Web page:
Hours after US President Barack Obama delivered his second national security strategy to the Congress, Rice, 50, told a Washington audience that the new bonhomie in India-US ties is neither at the expense of others, nor to balance the power of another country in the region.
"I wouldn't put it that way," Rice said on Friday when asked about the National Security Strategy giving clear indication that the Obama administration will be working with India in the Asia Pacific region.
"I would say that these are two very important relationships that we're committed to building on but they're very different," Rice, who accompanied Obama to India last month, said at the Brookings Institute.
"President Obama's recent trip to India strengthened another critical relationship that will deliver economic and security benefits for both our nations and the broader region and will help lift up the lives of more than a billion people," Rice said.
"Where we can expand the scope for cooperation, we have demonstrated that potential is now greater than ever, we will do so, but I certainly wouldn't suggest that it will be without some elements of disagreement and divergence," Rice said.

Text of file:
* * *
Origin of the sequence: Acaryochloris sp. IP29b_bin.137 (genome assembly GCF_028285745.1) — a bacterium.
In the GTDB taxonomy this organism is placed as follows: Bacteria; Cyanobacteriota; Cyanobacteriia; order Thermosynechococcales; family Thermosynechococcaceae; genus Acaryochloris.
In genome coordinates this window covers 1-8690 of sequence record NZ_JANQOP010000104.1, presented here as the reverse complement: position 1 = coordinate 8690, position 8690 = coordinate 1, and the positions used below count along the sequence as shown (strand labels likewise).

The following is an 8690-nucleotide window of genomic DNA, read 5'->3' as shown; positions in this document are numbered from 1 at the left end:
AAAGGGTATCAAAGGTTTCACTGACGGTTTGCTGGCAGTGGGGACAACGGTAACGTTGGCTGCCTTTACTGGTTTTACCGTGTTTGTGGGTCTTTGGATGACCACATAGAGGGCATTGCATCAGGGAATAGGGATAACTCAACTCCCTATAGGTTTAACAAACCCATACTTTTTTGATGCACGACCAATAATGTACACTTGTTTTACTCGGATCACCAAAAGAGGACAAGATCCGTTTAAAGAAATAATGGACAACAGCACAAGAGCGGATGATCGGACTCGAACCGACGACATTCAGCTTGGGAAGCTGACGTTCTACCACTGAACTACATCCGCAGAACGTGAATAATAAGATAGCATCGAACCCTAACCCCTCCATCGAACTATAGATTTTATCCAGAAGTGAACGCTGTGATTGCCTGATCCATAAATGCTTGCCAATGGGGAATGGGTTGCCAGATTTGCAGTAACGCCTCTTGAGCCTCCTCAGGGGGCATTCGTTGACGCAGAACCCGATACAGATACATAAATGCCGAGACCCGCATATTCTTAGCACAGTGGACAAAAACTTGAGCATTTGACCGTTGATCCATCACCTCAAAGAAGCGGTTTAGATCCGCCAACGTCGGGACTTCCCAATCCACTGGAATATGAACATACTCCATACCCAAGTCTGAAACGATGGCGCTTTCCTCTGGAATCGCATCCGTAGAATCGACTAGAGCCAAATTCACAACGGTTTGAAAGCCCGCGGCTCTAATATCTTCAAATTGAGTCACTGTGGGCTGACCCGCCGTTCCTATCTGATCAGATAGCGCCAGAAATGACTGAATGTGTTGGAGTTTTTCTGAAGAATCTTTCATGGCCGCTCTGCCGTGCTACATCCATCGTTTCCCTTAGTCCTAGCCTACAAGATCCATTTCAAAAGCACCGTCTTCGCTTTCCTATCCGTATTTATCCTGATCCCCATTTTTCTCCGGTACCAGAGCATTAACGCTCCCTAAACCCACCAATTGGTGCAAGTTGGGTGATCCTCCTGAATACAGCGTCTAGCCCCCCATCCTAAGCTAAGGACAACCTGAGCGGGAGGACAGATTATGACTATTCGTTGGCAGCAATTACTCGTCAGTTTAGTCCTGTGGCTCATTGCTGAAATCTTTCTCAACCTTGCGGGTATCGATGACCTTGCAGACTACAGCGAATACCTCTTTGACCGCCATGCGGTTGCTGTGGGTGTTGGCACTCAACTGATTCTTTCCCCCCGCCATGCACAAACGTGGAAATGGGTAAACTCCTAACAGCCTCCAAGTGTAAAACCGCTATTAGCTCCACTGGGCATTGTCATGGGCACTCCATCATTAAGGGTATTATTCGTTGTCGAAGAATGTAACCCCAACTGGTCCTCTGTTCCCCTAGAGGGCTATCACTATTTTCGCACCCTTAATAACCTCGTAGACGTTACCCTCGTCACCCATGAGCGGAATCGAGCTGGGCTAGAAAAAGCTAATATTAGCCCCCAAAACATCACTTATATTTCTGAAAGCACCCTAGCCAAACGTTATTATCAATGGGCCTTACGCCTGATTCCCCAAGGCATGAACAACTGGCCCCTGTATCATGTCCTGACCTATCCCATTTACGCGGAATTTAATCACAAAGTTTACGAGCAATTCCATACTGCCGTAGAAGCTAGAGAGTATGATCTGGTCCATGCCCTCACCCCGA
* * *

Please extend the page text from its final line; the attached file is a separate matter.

It is about building the potential of both these important relationships to the extent possible. Even with India, we have had differences in the past and we'll continue to not see everything in exactly the same way, Rice said.
She said India had enormous and very real development challenges and it has a history in the international system that makes it different from that of America.
"Obviously our relationship with India, as the world's oldest democracy and the world's largest democracy, has the potential to be different, including with respect to shared values, and perhaps a broader convergence of  some sense of
interest. But it is not about pitting one against the other," she said.
In her opening remarks, Rice said Obama's trip to India, coming just three months after Prime Minister Narendra Modi's visit to the US, was an example of another important large power relationship that the US intend to invest in.

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